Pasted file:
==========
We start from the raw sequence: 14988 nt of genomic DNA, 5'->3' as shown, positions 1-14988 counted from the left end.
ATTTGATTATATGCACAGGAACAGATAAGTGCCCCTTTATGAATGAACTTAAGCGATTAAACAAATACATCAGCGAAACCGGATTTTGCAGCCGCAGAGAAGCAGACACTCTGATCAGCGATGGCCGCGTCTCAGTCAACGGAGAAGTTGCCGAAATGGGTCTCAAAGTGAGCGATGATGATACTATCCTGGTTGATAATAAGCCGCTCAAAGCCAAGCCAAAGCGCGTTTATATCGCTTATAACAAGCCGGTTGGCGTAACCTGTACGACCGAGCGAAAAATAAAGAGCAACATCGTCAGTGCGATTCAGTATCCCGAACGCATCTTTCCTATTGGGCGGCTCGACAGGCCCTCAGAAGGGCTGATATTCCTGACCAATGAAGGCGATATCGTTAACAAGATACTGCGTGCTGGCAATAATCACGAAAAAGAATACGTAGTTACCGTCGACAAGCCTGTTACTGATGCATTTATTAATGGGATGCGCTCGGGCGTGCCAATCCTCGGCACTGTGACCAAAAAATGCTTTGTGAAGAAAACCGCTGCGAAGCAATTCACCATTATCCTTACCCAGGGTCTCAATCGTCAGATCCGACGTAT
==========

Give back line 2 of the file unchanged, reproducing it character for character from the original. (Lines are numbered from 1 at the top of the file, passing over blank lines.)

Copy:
ATTTGATTATATGCACAGGAACAGATAAGTGCCCCTTTATGAATGAACTTAAGCGATTAAACAAATACATCAGCGAAACCGGATTTTGCAGCCGCAGAGAAGCAGACACTCTGATCAGCGATGGCCGCGTCTCAGTCAACGGAGAAGTTGCCGAAATGGGTCTCAAAGTGAGCGATGATGATACTATCCTGGTTGATAATAAGCCGCTCAAAGCCAAGCCAAAGCGCGTTTATATCGCTTATAACAAGCCGGTTGGCGTAACCTGTACGACCGAGCGAAAAATAAAGAGCAACATCGTCAGTGCGATTCAGTATCCCGAACGCATCTTTCCTATTGGGCGGCTCGACAGGCCCTCAGAAGGGCTGATATTCCTGACCAATGAAGGCGATATCGTTAACAAGATACTGCGTGCTGGCAATAATCACGAAAAAGAATACGTAGTTACCGTCGACAAGCCTGTTACTGATGCATTTATTAATGGGATGCGCTCGGGCGTGCCAATCCTCGGCACTGTGACCAAAAAATGCTTTGTGAAGAAAACCGCTGCGAAGCAATTCACCATTATCCTTACCCAGGGTCTCAATCGTCAGATCCGACGTAT